The healing power of Pau d’arco

Pau d’arco originally grows in South America. Pau d’arco is a tree that can reach a height of 38 meters and has violet-colored flowers. This tree has the hardest wood types among tropical hardwood trees. It is a tree that is widely used in natural medicine and traditional folk medicine. It is praised worldwide for its medicinal qualities. Scientific research has shown that it works against various parasites, bacteria, fungi and infections. The use of pau d’arco has been known for a relatively short time; Only since 1873 did it begin to be used or was it identified by scientists as being used in folk medicine. NB! This article is written from the personal view of the author and may contain information that is not scientifically substantiated and/or in line with the general view.

Flowers pau d’arco / Source: JMGarg, Wikimedia Commons (GFDL)


  • Traditional healing with pau d’arco
  • Modern scientific findings
  • Naming
  • Active substances
  • Pau d’arco, good for the immune system
  • Other medicinal effects pau d’arco
  • Dose and safety
  • Visit a doctor or herbal therapist

Traditional healing with pau d’arco

Pau d’arco has been used in traditional folk medicine for centuries for a wide variety of conditions. There is a very good chance that the Incas also used this tree medicinally. It is used by Indian groups living in the forests of Brazil for pain, arthritis, inflammation, prostatitis, fever, dysentery, ulcers and boils. Because few studies have been done on pau d’arco, but it has often been found to help, it is almost exclusively used in folk medicine. In the 21st century it is most commonly used for candida, cancer, herpes simplex, influenza, parasitic conditions such as schistosomiasis and bacterial diseases such as brucellosis.

Modern scientific findings

Countless scientific studies have been conducted on the medicinal effects of pau d’arco. This shows that the inner bark of this tree has an antibiotic, antiparasitic, antifungal, antiviral, anti-inflammatory and immune stimulating effect. It has antioxidants and counteracts the pro-inflammatory effect of histamine. It fights all kinds of infections; viral, bacterial and fungal infections as well as infections caused by parasites. It is especially good for the intestines; it relieves all kinds of intestinal disorders.


In Latin, pau d’arco is called Tabebuia impetiginosa . A Latin synonym is Handroanthus impetiginosus . Other names, in Dutch, English, French and German are: Lapacho, Ipe roxo and Taheebo. Pau d’arco means ‘stick’; in Portuguese and arco stands for ‘bow’. The sticks are ideally suited for making bows and arrows, which is what the Indians have used the tree for for centuries.

Active substances

The cortex of pau d’arco, which is the Latin name for the inner bark, is used for phytotherapeutic purposes. It contains the following important active ingredients: Naphthaquinones, including the lapachol derivatives lapachol, alfalapachone, betalapachone, deoxylapachone, dehydrolapachone and alfalapachone. It also contains the flavonoids xiloidone and quercetin, the anthraquinones naphthafurandiones, benzoic acid derivatives and benzaldehyde derivatives, iridoids, coumarins and carnosol.

Pau d’arco, good for the immune system

Pau d’arco has an immune system-stimulating effect, anti-inflammatory properties, antioxidant effect and has an antimicrobial effect. A wide range of pathogenic bacteria are combated by pau d’arco, while probiotic bacteria such as healthy bifidobacteria and lactobacilli are left alone. In addition, this tree bark also has an antifungal effect and an antivirus effect. It works, among other things, against herpes viruses and the Epstein virus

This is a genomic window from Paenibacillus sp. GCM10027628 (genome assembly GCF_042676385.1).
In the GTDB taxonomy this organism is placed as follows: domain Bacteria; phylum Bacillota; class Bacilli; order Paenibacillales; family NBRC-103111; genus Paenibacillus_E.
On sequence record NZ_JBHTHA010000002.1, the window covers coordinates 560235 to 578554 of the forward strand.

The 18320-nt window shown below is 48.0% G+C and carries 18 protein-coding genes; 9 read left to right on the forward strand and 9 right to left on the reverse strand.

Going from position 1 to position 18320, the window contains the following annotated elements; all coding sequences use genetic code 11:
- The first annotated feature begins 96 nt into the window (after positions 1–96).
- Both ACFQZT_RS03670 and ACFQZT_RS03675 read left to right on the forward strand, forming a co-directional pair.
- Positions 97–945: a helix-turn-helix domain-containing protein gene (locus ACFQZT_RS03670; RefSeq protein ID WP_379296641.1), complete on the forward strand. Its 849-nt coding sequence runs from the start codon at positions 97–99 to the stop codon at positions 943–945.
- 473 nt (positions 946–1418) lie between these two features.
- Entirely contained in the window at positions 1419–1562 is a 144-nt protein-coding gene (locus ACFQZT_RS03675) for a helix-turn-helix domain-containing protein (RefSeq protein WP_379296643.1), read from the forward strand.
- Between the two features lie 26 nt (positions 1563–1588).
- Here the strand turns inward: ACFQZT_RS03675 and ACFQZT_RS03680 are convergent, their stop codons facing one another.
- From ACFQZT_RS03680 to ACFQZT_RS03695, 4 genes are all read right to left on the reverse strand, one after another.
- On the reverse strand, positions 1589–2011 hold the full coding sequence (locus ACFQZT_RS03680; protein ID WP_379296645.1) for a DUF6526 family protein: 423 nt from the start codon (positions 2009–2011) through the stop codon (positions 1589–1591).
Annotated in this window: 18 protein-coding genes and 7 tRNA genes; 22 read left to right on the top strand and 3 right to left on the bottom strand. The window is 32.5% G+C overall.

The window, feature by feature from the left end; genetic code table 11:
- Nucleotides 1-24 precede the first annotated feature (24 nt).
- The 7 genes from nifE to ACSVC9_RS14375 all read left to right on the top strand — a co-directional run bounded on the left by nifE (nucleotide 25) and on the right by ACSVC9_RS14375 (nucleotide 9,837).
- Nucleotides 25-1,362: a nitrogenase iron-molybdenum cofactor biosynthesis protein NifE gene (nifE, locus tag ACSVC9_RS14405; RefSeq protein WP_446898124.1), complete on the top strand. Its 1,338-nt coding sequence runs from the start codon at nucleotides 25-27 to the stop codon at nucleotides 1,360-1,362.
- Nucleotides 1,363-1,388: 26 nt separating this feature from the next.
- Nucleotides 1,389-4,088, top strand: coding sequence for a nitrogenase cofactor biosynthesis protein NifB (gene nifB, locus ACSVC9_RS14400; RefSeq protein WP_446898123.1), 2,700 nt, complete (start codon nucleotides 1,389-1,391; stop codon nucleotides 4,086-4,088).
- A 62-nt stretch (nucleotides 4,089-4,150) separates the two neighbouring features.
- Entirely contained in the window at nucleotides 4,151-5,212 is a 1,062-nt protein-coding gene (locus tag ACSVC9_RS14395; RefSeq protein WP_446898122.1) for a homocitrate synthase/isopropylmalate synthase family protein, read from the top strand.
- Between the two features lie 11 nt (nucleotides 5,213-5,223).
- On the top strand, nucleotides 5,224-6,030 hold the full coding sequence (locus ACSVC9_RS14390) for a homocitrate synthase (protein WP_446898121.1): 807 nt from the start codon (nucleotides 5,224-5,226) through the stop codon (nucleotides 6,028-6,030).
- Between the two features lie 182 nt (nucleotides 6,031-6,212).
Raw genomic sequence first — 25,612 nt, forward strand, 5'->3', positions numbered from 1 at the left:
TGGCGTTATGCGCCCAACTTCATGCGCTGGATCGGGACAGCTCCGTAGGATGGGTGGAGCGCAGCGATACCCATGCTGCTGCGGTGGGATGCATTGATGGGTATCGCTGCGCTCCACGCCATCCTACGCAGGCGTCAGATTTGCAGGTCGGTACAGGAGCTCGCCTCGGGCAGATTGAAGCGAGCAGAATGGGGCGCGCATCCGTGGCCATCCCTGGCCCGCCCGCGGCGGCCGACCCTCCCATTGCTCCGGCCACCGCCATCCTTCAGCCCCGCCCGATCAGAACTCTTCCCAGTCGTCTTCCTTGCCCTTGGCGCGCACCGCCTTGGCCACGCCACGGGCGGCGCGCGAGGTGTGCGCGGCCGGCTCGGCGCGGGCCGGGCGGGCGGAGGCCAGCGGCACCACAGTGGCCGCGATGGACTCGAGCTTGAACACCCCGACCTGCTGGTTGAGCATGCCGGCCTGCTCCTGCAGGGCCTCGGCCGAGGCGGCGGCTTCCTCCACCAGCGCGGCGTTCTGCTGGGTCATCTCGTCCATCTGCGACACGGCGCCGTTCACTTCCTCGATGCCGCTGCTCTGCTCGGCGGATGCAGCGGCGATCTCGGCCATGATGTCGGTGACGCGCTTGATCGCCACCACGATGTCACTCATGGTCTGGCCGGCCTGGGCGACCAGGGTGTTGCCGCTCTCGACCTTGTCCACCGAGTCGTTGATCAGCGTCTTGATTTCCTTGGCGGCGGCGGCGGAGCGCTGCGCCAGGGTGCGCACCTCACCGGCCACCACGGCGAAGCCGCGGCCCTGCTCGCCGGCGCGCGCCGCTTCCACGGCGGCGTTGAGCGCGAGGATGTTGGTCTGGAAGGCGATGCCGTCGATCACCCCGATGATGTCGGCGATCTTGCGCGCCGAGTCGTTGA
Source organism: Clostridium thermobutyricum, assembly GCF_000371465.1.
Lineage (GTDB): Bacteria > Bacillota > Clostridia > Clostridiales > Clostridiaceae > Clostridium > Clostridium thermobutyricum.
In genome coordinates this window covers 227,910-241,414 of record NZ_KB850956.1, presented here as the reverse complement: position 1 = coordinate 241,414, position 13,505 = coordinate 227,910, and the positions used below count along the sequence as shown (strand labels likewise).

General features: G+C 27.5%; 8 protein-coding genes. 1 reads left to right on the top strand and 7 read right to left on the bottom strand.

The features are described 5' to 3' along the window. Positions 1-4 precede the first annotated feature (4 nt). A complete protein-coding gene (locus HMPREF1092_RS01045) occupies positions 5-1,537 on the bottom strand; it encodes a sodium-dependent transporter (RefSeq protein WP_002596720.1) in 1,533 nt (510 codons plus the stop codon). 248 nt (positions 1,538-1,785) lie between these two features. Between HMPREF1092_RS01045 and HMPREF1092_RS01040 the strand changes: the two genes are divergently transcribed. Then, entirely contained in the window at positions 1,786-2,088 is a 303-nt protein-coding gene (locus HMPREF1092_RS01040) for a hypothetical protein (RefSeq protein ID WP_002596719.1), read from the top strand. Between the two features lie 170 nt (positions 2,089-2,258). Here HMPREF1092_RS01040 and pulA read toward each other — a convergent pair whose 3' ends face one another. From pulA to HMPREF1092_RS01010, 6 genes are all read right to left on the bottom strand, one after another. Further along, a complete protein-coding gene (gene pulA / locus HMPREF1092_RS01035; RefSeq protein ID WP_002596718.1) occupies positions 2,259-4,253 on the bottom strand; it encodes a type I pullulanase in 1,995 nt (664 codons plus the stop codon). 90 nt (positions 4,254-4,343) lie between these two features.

Handroanthus impetiginosus, Tabebuia impetiginosa or pau d’arco / Source: Ilosuna, Wikimedia Commons (CC BY-SA-3.0)

Barr virus. In phytotherapy it is used for:

  • Candidiasis or overgrowth of candida in the intestine,
  • mononucleosis,
  • Weak resistance,
  • respiratory infections,
  • Dysentery,
  • Skin infections,
  • Stomach ulcers.

Other medicinal effects pau d’arco

  • Pau d’arco has blood purifying qualities and is for this reason used for rheumatic disorders and skin diseases.
  • Externally, pau d’arco can be applied to a large number of skin diseases such as athlete’s foot or athlete’s foot, atopic eczema, psoriasis, fungal infections, vaginitis, dermatitis and skin tumors.

Dose and safety

There are a number of ways to use this medicinal plant.

  • Alcoholic extract: 1.5 to 3.5 grams per day or 3 to 7 ml per day (1:2 in 45% ethanol).
  • Decoction: Boil 10 grams of bark gently in 600 ml of water for 10 minutes, drink throughout the day.

Some thoughts:

  • Because fresh bark contains too few active ingredients, it is recommended to only take standardized preparations of pau d’arco.
  • Naphthaquinones are less soluble in water but more soluble in alcohol.
  • Preparations of pau d’arco have no side effects, but isolated lapachol and betalapachone are toxic in too high doses.
  • Few side effects are known at therapeutic doses, but mice were found to be unable to become pregnant due to excessive doses.
  • There are possible interactions with blood thinners such as warfarin.

Visit a doctor or herbal therapist

Much of the information about the medicinal plant mentioned in this article comes from the book Groot Handboek Medicinal Plants by Geert Verhelst. That is a handbook in phytotherapy. However, it is not suitable for self-healing. Anyone who suffers from something should consult a doctor or herbal therapist for a good diagnosis and choice of the best remedies, tailored to your personal situation. The knowledge and science mentioned here is of a purely informative nature.